Safe Gigs For Women Fundraiser Gig @ Gwidhw, Cardiff
"Zac had taken his top off and he does it at every single gig without a fail: he’s really comfortable in his body. At the time, I was wearing this velvet top and was really fucking hot so I was like you know what I’ll take it off and I felt absolutely liberated but it’s just my tits you know. If I see a bloke in a band take their top off and there’s a bit of a mosh pit I’ll do the same thing, particularly if I’ve got a good bra on."
"I’ve always had male band members, male tutors etc, but I’ve also been incredibly lucky cause I’ve learnt that in the music industry there is a very small percentage of women who are in anything, especially songwriters. I learnt that statistic when I was in uni and it was a man teaching it to me and he was like 'We’re here to change that' and he was really incredible with it."
"I hadn’t realised that as growing up I’d always had female teachers and female influences in my music. But I was really lucky cause I always had mentors growing up, people that just kinda said 'Hey you’re a good singer kid, I’ll show you what to do.' and it was women and that’s kind of how I got to where I am, because of what they did for me."
"I’ve been a part of the Welsh music scene since…I think I was about 14 when I started writing songs and getting gigs and things like that, so my profile has been building and obviously I think at the start it was a very male dominated scene. There was a lot of male bands and male producers and writers, and I’ve always kind of seen a lot of male producers when I’ve been going to sessions which is kind of difficult at times."
"I never thought of the term ‘female fronted’ as us [Charlie Says] or I never identified as it till we were described as it. But because we’re just a bunch of girls and gals, people, we don’t think of it. We’re kind of more like a message of empowerment for everyone I guess, and we want everyone to have a good time. Some of our songs are sad, some are happy – we just want you to know our feelings."
"Hey I'm a survivor of sexual assault and rape. It's coming up to 5 years since my assault and up to a year since I released my first E.P. Radical Softness about falling in love with my sexuality and body again after my trauma. That first initial period of my life was terrifying. I lost complete sight of who I was and what I wanted to make of myself and it took me years to get to the woman I am now. I am more hard working than I've ever been and I feel more powerful and comfortable in my skin than I have ever done. So for anyone who's reading this who has experienced the same but doesn't feel comfortable or safe to express, I want to say that YOU WILL GET THERE, I LOVE YOU, YOU ARE WORTHY AND YOU ARE IN MY HEART. THAT IS VERY IMPORTANT TO REMEMBER."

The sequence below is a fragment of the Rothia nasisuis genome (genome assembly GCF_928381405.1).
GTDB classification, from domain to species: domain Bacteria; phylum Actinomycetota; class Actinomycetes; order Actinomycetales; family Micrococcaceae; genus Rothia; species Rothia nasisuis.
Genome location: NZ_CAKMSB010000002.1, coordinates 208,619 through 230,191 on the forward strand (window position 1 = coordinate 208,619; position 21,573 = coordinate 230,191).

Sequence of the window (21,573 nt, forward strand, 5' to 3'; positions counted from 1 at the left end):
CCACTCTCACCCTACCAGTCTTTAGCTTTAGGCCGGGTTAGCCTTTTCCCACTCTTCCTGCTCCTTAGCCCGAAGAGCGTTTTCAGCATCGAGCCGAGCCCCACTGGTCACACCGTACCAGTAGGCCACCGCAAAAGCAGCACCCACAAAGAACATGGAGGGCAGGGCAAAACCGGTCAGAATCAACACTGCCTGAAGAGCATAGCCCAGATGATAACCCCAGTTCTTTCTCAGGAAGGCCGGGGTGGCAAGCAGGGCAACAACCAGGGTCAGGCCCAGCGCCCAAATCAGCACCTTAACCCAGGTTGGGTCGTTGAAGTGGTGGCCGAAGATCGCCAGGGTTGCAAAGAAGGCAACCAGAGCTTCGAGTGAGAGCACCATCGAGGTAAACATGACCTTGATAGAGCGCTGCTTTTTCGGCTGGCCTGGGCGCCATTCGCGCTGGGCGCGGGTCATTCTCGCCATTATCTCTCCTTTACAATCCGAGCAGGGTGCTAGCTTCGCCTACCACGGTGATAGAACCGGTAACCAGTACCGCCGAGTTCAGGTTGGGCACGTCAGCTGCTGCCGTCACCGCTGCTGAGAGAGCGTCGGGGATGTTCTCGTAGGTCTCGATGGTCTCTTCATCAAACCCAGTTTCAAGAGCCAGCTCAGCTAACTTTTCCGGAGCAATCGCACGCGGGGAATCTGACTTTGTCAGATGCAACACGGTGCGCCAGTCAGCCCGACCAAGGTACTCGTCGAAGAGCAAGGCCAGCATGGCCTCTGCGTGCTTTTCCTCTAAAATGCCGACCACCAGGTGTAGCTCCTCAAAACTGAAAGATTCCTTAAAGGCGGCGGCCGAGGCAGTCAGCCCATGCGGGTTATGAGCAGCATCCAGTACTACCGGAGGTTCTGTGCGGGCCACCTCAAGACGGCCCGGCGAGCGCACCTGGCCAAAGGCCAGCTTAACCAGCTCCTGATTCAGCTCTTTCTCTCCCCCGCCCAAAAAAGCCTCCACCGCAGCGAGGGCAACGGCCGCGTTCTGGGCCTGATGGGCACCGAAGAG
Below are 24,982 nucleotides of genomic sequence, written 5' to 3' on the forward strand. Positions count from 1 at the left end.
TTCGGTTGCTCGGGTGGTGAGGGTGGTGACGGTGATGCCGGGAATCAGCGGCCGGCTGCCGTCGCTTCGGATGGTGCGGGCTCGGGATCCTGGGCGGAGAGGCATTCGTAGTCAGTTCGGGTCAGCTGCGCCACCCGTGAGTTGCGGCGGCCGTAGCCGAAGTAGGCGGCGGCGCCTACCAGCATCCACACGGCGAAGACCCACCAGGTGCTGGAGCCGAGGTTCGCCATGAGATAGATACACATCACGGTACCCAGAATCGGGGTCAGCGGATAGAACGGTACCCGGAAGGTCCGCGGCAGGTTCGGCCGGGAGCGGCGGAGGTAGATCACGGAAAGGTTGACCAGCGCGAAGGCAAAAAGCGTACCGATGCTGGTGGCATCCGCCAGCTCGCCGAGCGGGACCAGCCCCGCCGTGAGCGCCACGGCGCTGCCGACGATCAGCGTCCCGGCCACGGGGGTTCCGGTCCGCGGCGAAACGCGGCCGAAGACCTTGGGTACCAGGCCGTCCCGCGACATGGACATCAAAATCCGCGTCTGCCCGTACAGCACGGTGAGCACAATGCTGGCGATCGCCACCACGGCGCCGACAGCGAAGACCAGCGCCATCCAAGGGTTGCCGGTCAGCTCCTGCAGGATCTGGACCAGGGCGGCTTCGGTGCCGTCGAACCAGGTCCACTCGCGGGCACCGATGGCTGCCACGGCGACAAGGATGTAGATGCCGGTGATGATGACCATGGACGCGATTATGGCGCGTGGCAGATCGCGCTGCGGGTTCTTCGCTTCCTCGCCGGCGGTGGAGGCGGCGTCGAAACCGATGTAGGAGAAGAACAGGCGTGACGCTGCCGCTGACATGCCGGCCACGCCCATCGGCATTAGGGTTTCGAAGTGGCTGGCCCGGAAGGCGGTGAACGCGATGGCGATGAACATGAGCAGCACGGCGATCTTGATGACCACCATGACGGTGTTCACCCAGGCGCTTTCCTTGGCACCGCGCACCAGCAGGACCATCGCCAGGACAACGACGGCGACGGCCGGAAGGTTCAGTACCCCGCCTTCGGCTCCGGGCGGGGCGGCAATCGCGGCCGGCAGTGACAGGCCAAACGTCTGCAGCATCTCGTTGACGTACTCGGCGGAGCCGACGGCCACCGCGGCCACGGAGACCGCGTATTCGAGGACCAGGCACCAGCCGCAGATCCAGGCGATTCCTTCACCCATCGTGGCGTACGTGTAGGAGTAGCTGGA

LADIES OF RAGE
In August 2018 when Liz Hunt from The Moon asked me to put on an event for her week-long Cardiff Music Women Exhibit I knew instantly what I was going to do. Cardiff has a thriving music scene, however over my 6 years living here I've noticed that scene is almost entirely band based music like rock and indie. So for the Cardiff Music Women Exhibit I knew I wanted to shine a light on what's described as 'urban' genres : hip hop, grime and r&b specifically. This led me to book London-based organisation Girls of Grime to come over and talk about their work promoting and developing women grime mc's from in and around their city. I knew these genres were wildly underrepresented in Cardiff, but then I thought if the men are barely being represented then surely there are women who are getting even less of the exposure they deserve. For the finale of the event I asked everybody I knew in Cardiff if they knew of ANY women that might rap and would like to do an all-woman cypher, I found three and at the end of the night they all got onstage with London MC Madders Tiff.
So a week after the event I sat down an created a Facebook group, I called it Ladies of Rage after legendary MC The Lady of Rage - who herself started a movement in hip hop to help push women MC's (FEM - Females Earning Money). I invited those three girls I'd invited to MC at the Cardiff Music Women event and from there it just grew - we're now about 150 women strong and the group keeps growing every day. I wanted to create a private group for women and non binary people in Cardiff who create or partake in hip hop, grime and electronic genres so they can meet new people, discuss issues, share their work and generally just have a positive and safe space to be themselves. From there I booked 3 monthly jam sessions at a local recording studio, and an event in the Moon for December. So on the last Friday of each month we've met at the studio with open decks and mic to cypher, share music, meet, chat and collaborate. The energy at these jam sessions has been incredible - the girls who already perform have just instantly settled in and encouraged the women who are less confident or experienced in performance (and that encompasses mixing, singing, rapping and spoken word poetry.)